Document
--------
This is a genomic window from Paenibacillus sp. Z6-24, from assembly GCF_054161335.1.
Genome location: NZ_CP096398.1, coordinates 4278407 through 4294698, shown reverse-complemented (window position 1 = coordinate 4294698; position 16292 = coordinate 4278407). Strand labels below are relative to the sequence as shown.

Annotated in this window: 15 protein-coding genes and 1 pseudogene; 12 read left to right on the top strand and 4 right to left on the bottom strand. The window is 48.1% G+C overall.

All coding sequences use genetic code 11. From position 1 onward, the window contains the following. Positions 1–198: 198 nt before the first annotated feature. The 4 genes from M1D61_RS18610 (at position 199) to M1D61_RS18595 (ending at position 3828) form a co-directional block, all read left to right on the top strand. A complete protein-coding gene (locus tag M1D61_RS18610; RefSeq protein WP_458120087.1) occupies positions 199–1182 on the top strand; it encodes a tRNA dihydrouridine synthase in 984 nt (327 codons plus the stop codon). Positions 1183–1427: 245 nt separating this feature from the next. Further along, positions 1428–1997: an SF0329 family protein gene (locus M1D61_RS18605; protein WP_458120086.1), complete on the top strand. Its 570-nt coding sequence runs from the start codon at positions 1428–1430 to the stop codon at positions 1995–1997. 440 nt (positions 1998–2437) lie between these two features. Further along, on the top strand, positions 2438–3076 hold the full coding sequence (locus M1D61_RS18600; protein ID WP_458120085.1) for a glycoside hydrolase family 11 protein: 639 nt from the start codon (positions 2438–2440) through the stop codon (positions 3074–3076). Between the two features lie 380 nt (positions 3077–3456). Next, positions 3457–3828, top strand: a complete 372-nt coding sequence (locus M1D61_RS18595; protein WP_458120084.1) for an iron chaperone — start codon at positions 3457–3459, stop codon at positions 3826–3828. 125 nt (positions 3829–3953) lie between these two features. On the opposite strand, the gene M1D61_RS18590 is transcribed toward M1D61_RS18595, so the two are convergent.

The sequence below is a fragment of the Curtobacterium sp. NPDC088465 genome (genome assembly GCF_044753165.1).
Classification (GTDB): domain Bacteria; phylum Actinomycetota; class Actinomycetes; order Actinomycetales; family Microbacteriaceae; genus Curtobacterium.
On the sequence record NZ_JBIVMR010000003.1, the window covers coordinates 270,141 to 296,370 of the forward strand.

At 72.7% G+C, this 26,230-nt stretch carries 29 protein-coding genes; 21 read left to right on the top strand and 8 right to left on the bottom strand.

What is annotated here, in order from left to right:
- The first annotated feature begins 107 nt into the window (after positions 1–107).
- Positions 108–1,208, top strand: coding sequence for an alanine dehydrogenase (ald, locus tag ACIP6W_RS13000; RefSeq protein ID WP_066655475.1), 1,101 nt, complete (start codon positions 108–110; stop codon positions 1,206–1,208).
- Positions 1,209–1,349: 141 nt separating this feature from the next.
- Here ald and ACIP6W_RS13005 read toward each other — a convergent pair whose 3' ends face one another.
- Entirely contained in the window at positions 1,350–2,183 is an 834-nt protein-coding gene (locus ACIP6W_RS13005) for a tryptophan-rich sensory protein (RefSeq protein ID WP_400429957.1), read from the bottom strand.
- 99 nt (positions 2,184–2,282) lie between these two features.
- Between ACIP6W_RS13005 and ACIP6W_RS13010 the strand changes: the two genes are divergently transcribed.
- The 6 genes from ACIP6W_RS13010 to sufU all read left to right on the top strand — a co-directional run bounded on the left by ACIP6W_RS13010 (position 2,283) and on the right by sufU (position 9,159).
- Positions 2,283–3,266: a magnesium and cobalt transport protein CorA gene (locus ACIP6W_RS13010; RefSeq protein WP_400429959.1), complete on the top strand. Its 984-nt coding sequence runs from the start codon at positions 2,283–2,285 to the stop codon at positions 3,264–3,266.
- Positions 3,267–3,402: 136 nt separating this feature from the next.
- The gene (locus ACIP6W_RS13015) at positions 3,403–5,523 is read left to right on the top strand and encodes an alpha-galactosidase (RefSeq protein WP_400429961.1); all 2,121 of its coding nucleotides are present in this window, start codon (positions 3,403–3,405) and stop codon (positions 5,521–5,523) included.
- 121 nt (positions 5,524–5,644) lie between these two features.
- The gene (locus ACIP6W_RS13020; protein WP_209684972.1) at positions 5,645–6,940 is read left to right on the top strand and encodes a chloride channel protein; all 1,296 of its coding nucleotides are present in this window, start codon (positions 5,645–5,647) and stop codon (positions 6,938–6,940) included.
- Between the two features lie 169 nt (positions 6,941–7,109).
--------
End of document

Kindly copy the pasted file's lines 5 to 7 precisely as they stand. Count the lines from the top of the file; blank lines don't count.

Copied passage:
The sequence below is a fragment of the Curtobacterium sp. NPDC088465 genome (genome assembly GCF_044753165.1).
Classification (GTDB): domain Bacteria; phylum Actinomycetota; class Actinomycetes; order Actinomycetales; family Microbacteriaceae; genus Curtobacterium.
On the sequence record NZ_JBIVMR010000003.1, the window covers coordinates 270,141 to 296,370 of the forward strand.